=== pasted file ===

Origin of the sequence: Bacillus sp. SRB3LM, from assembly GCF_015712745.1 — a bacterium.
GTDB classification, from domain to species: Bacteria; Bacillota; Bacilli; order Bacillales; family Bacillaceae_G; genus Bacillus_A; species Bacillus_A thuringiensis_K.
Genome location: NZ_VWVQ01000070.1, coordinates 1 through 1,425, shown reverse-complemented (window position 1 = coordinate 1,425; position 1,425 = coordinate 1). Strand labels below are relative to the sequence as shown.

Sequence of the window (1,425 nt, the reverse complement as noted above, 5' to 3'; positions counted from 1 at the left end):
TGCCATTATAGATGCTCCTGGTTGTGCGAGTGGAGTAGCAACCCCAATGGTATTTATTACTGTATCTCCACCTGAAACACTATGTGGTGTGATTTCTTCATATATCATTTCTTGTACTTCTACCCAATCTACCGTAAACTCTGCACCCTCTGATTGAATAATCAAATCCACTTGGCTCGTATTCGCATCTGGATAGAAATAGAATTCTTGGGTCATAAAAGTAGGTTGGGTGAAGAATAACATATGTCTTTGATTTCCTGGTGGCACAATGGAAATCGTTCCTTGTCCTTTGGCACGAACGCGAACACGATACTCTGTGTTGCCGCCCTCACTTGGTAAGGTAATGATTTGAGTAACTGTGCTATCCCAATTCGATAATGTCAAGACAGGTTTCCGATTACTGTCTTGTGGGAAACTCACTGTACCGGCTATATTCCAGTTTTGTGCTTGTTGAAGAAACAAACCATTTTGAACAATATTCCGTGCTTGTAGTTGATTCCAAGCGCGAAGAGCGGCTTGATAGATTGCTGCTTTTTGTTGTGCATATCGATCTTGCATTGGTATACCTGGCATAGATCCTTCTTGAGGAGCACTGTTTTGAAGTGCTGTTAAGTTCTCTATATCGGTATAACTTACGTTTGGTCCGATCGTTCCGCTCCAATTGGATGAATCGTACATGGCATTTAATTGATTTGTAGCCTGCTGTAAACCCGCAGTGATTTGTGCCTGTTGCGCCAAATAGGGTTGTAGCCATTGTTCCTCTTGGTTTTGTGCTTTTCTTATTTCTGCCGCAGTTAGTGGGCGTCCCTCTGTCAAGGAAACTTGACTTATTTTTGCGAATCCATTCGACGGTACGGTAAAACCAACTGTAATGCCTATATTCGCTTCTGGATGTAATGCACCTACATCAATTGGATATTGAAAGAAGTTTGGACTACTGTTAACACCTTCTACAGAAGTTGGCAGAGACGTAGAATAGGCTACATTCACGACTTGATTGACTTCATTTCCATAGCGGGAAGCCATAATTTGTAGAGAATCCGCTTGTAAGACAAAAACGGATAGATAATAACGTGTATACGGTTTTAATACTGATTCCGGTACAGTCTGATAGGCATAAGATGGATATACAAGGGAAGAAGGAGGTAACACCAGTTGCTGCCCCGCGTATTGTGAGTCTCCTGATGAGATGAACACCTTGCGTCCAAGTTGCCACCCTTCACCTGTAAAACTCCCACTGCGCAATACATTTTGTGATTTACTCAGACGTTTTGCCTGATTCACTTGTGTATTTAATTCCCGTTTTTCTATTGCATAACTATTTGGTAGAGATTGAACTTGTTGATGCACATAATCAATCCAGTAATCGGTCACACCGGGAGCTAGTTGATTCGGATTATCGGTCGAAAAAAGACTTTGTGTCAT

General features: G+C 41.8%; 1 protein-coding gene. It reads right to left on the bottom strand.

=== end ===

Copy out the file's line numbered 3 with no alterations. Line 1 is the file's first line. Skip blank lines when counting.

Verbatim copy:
Genome location: NZ_VWVQ01000070.1, coordinates 1 through 1,425, shown reverse-complemented (window position 1 = coordinate 1,425; position 1,425 = coordinate 1). Strand labels below are relative to the sequence as shown.